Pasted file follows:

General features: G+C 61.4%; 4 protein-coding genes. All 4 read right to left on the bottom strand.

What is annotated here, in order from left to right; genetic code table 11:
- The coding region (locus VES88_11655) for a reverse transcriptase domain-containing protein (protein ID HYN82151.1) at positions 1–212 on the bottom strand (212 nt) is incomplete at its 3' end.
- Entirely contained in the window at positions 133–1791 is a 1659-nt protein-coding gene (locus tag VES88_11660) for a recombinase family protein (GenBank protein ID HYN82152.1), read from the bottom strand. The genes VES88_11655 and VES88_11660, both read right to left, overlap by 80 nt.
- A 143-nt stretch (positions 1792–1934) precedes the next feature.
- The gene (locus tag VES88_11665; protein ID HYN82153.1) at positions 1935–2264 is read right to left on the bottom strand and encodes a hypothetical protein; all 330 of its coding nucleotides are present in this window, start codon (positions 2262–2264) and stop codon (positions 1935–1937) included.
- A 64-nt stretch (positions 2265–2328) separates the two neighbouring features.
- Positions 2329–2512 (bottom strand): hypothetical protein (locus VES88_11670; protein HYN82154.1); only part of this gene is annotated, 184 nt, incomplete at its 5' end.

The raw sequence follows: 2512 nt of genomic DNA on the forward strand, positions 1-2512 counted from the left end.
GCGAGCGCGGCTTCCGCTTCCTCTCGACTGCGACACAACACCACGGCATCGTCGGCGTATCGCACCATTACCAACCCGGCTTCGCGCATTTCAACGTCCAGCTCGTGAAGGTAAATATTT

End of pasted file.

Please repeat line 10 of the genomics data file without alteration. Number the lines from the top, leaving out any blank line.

GCGAGCGCGGCTTCCGCTTCCTCTCGACTGCGACACAACACCACGGCATCGTCGGCGTATCGCACCATTACCAACCCGGCTTCGCGCATTTCAACGTCCAGCTCGTGAAGGTAAATATTT